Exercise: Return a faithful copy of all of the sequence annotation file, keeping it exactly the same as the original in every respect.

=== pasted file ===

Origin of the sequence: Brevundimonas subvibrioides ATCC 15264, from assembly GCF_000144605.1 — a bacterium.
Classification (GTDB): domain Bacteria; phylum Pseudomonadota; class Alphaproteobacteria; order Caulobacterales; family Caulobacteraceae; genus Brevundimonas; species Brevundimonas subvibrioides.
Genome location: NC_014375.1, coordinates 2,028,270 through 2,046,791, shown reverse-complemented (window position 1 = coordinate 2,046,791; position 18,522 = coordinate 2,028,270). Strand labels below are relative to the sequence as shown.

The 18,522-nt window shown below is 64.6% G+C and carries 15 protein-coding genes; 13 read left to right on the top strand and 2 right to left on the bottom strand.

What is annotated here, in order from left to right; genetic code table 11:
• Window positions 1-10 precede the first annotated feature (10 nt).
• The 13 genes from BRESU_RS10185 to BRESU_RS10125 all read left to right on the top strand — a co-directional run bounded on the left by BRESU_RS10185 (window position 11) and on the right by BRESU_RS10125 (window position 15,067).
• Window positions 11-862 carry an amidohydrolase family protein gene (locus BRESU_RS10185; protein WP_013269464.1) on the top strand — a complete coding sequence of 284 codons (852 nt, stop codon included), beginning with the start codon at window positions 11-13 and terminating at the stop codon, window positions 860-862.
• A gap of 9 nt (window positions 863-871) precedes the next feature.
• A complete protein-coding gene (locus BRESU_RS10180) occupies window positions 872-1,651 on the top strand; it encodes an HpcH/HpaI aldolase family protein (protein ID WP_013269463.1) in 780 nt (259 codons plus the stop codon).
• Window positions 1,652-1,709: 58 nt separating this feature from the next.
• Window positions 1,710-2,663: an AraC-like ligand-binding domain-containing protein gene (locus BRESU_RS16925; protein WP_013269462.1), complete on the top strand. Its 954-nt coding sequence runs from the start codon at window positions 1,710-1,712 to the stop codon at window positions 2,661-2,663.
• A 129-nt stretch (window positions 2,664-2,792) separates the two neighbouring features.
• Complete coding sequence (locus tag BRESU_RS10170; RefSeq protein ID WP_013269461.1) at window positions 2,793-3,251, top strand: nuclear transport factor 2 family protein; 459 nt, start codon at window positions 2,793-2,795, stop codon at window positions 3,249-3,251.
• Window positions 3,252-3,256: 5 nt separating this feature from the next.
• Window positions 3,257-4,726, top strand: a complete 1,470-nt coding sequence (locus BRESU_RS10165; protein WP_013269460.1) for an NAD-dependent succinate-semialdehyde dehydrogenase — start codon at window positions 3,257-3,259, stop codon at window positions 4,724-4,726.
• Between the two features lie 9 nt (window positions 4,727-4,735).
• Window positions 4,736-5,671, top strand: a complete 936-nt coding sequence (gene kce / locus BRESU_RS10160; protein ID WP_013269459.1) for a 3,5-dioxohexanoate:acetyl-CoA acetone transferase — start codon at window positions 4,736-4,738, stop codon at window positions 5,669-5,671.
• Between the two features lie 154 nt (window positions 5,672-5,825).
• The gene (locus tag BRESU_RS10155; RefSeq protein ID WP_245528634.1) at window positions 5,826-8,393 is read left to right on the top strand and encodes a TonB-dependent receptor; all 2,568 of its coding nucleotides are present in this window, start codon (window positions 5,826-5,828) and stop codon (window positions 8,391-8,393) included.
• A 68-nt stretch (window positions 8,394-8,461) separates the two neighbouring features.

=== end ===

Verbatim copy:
Origin of the sequence: Brevundimonas subvibrioides ATCC 15264, from assembly GCF_000144605.1 — a bacterium.
Classification (GTDB): domain Bacteria; phylum Pseudomonadota; class Alphaproteobacteria; order Caulobacterales; family Caulobacteraceae; genus Brevundimonas; species Brevundimonas subvibrioides.
Genome location: NC_014375.1, coordinates 2,028,270 through 2,046,791, shown reverse-complemented (window position 1 = coordinate 2,046,791; position 18,522 = coordinate 2,028,270). Strand labels below are relative to the sequence as shown.

The 18,522-nt window shown below is 64.6% G+C and carries 15 protein-coding genes; 13 read left to right on the top strand and 2 right to left on the bottom strand.

What is annotated here, in order from left to right; genetic code table 11:
• Window positions 1-10 precede the first annotated feature (10 nt).
• The 13 genes from BRESU_RS10185 to BRESU_RS10125 all read left to right on the top strand — a co-directional run bounded on the left by BRESU_RS10185 (window position 11) and on the right by BRESU_RS10125 (window position 15,067).
• Window positions 11-862 carry an amidohydrolase family protein gene (locus BRESU_RS10185; protein WP_013269464.1) on the top strand — a complete coding sequence of 284 codons (852 nt, stop codon included), beginning with the start codon at window positions 11-13 and terminating at the stop codon, window positions 860-862.
• A gap of 9 nt (window positions 863-871) precedes the next feature.
• A complete protein-coding gene (locus BRESU_RS10180) occupies window positions 872-1,651 on the top strand; it encodes an HpcH/HpaI aldolase family protein (protein ID WP_013269463.1) in 780 nt (259 codons plus the stop codon).
• Window positions 1,652-1,709: 58 nt separating this feature from the next.
• Window positions 1,710-2,663: an AraC-like ligand-binding domain-containing protein gene (locus BRESU_RS16925; protein WP_013269462.1), complete on the top strand. Its 954-nt coding sequence runs from the start codon at window positions 1,710-1,712 to the stop codon at window positions 2,661-2,663.
• A 129-nt stretch (window positions 2,664-2,792) separates the two neighbouring features.
• Complete coding sequence (locus tag BRESU_RS10170; RefSeq protein ID WP_013269461.1) at window positions 2,793-3,251, top strand: nuclear transport factor 2 family protein; 459 nt, start codon at window positions 2,793-2,795, stop codon at window positions 3,249-3,251.
• Window positions 3,252-3,256: 5 nt separating this feature from the next.
• Window positions 3,257-4,726, top strand: a complete 1,470-nt coding sequence (locus BRESU_RS10165; protein WP_013269460.1) for an NAD-dependent succinate-semialdehyde dehydrogenase — start codon at window positions 3,257-3,259, stop codon at window positions 4,724-4,726.
• Between the two features lie 9 nt (window positions 4,727-4,735).
• Window positions 4,736-5,671, top strand: a complete 936-nt coding sequence (gene kce / locus BRESU_RS10160; protein ID WP_013269459.1) for a 3,5-dioxohexanoate:acetyl-CoA acetone transferase — start codon at window positions 4,736-4,738, stop codon at window positions 5,669-5,671.
• Between the two features lie 154 nt (window positions 5,672-5,825).
• The gene (locus tag BRESU_RS10155; RefSeq protein ID WP_245528634.1) at window positions 5,826-8,393 is read left to right on the top strand and encodes a TonB-dependent receptor; all 2,568 of its coding nucleotides are present in this window, start codon (window positions 5,826-5,828) and stop codon (window positions 8,391-8,393) included.
• A 68-nt stretch (window positions 8,394-8,461) separates the two neighbouring features.